I trust you all had a very enjoyable, festive, yet solemn Independence Day Celebration with family and friends.
Here are a couple of quick notes before I get to the “Goalie Challenge” for the week, featuring Corey Riendeau. Berlin-Gorham Babe Ruth action shows the two local teams playing six games this week, including one last night with the Berlin-Gorham No. 2 team hosting Littleton and tonight with that same team hosting the Lakes Region No. 2 team (all at Memorial Field) while the Berlin-Gorham No. 1 team travels to the No. 1 Lakes Region team.
Last night, Gorham men’s modified softball action took place with four games, including two make-up games.
Check Thursday’s edition for recaps of those games.
I understand through reliable sources that Cal Ripken baseball is starting up soon but have heard no details and have seen no schedules as of yet. Finally, the Berlin Recreation Department has announced some modified and limited numbers of summer programs beginning soon. Go to their website and/or call (603) 752-2010 for further information.
For those interested, I am putting out a plea for anyone who might have had the good fortune of having Mr. Mark Tilton as a coach or colleague to send me some appropriate and condensed memories of your time spent with him at email@example.com by the end of the week. Thanks.
Corey Riendeau responded to my challenge, and to begin with, wasn’t exactly sure what propelled him to be a goalie. He did say: “I began at a young age of 5 or 6 as a Berlin Youth Hockey Mite, and they needed a goalie, and I wanted to play that position. My parents were against it, but I was persistent and they eventually gave in, and throughout my competitive/organized hockey career I never played another position, and it was strictly with and for Berlin teams, from youth hockey all the way through Berlin High Hockey from 1994 to 1998.”
During that career, Corey had several coaches who impacted him. One of his earliest memories was Bobby Dupuis, his coach for the Mite’s, which was a traveling team that played all over New England.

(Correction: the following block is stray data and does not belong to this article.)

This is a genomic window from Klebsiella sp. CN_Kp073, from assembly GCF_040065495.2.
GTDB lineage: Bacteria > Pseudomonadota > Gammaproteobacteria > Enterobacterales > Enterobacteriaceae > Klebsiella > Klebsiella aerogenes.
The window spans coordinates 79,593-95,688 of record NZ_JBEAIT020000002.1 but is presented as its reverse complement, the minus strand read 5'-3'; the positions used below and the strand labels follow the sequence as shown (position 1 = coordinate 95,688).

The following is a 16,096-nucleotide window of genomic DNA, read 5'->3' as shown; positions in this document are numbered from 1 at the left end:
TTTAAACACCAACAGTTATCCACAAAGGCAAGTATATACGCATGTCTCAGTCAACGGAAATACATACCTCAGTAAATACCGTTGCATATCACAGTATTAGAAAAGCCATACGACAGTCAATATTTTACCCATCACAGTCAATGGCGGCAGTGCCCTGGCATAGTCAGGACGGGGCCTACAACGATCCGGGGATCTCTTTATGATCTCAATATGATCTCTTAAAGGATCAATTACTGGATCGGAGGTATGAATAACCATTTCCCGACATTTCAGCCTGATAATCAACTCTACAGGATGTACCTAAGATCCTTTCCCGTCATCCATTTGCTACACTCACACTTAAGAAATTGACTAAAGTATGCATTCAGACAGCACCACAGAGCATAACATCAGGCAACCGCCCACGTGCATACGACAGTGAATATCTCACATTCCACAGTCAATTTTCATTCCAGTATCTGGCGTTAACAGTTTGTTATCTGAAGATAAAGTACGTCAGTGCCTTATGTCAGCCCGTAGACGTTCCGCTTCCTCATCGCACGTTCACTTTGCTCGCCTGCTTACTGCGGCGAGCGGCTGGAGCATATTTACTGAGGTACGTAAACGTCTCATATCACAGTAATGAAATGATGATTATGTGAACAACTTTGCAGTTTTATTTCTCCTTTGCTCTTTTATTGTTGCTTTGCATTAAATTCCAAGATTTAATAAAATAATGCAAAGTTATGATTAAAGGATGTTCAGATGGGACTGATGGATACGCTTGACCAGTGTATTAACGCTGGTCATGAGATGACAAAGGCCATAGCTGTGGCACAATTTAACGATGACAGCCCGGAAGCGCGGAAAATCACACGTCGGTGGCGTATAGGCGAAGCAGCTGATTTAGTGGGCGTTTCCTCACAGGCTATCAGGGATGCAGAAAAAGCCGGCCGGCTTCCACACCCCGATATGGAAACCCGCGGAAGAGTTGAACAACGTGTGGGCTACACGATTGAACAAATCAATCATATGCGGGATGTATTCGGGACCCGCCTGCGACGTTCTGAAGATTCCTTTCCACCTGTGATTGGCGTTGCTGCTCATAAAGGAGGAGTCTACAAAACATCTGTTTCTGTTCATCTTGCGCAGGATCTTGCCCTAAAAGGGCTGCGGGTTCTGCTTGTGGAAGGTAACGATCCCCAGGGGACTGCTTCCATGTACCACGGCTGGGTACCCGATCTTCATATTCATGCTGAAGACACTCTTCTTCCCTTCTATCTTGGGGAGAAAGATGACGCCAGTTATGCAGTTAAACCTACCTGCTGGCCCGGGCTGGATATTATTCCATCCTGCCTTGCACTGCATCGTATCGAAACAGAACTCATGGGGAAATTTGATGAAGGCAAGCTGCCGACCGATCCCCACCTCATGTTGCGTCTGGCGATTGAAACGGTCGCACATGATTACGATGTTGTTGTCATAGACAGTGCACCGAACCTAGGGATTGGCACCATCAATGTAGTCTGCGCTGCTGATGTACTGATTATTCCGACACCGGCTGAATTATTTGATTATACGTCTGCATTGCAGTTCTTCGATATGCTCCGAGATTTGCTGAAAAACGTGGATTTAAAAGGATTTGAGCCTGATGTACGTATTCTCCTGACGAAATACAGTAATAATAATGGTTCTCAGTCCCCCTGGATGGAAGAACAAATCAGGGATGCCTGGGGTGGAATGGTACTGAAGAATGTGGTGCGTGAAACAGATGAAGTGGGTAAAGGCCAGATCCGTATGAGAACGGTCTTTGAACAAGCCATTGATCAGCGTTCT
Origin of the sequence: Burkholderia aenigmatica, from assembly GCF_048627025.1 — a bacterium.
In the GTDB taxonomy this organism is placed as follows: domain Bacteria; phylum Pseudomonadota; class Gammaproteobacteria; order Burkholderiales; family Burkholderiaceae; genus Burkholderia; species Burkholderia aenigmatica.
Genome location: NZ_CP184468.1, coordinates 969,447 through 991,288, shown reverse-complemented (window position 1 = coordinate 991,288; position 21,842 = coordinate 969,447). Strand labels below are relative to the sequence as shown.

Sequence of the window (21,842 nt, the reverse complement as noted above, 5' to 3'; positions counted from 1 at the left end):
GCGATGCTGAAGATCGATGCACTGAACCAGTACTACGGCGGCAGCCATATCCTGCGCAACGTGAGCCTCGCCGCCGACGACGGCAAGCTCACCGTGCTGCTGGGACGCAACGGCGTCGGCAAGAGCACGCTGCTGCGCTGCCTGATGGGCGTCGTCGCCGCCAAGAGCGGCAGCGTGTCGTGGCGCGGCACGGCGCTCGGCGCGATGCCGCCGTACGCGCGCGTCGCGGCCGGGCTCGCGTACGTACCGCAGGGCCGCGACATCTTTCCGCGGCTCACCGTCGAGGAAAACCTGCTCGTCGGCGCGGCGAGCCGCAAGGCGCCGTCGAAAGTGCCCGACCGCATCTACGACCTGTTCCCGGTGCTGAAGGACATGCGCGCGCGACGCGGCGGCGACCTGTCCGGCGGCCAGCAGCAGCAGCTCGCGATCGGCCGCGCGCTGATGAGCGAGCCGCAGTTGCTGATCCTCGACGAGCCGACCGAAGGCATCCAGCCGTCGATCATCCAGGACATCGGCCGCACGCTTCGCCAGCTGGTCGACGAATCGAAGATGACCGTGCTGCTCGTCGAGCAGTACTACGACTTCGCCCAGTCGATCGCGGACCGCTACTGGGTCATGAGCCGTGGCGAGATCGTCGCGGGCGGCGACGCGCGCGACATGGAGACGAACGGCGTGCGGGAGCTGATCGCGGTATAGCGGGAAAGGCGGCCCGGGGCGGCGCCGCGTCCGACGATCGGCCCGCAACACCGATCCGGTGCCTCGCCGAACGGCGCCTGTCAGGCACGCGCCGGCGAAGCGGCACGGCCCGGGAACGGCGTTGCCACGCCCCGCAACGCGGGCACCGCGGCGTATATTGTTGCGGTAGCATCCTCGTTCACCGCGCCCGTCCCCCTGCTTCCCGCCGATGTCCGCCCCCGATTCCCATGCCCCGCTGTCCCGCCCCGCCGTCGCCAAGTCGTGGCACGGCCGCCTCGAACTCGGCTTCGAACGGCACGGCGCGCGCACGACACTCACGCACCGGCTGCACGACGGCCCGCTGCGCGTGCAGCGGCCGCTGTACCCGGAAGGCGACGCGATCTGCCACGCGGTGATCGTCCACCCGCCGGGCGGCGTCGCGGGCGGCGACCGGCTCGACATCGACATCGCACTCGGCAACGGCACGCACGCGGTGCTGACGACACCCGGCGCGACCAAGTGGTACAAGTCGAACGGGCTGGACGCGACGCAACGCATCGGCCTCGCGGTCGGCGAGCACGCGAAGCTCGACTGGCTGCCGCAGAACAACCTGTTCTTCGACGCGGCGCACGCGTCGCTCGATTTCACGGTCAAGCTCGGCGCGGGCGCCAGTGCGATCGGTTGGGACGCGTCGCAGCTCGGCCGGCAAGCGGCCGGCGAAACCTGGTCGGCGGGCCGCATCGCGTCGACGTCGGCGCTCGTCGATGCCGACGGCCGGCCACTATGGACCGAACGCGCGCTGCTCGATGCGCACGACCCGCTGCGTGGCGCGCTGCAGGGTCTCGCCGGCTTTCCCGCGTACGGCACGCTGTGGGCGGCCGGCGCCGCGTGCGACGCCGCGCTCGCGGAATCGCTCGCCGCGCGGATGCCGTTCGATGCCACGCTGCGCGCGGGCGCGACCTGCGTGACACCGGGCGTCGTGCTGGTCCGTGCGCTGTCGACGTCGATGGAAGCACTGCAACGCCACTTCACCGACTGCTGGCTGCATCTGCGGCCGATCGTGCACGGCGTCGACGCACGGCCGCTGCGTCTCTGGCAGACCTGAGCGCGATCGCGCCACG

Corey said: “The first goalie-specific coach I had who had the biggest impact on my career as a goalie was Mike Richard, who provided me the foundation and knowledge of the position that helped make me a successful goalie. I would have to add Coach Steve Lauze — not so much a goalie coach — but had a great impact on my playing career.” The next coach — again not so much a goalie coach but as a player and a person — would be Chief Ron Devoid, who Corey said had a profound impact on his career because of “his love of the game of hockey and his ability to motivate players.”
“I have many memories with Chief Devoid as the Midget-age youth hockey coach. He also provided insight on how a net-minder could possibly get a whistle during play when the other team was pressuring us in the zone, and other “tricks of the trade.”
Now that Corey is a current Berlin High School assistant and goalie coach, he is able to pass down some of these tricks of the trade and his knowledge and experience as a goalie to the goalies he works with.
As Corey got into high school hockey, he felt “early on there was less focus on the goalies and more on the team play and structure, but during his senior year, a guy came along as an assistant varsity coach who knew a bit about tending the nets — Gregg (Gump) Nolin.
In Corey’s own words: “I would say the Coach Nolin was a most influential goalie coach because he took the foundation I had from other coaches and refined it, and his understanding and help was a key to our teams success and mine as well.”
Corey was fortunate to suffer the normal bumps and bruises along the way but no major injuries. He was also fortunate to have played with so many great players throughout his career, we can’t list them all here.
Special memories included” “Winning a state championship as a Squirt, beating Bishop Guertin in the semi-finals of my senior year, although we did lose to Concord in the finals that same year.” But he said his “most favorite hockey memories now do not come from my playing days. They are now from coaching youth and high school hockey.”
Corey’s son, Brayden is quite the hockey player at Berlin High School, not as a goalie but as a fast skating, tough forward, who makes things happen on the ice.
In response to the question: Looking back over your career, would you do anything different?” Corey said: “Going back through my career I would not change thing, I loved being a goalie. I believe All goalies can say they see the game differently than the other players. We watch the whole game, no line changes or exclusions from special teams play.”
Well said, Corey. Thanks for sharing!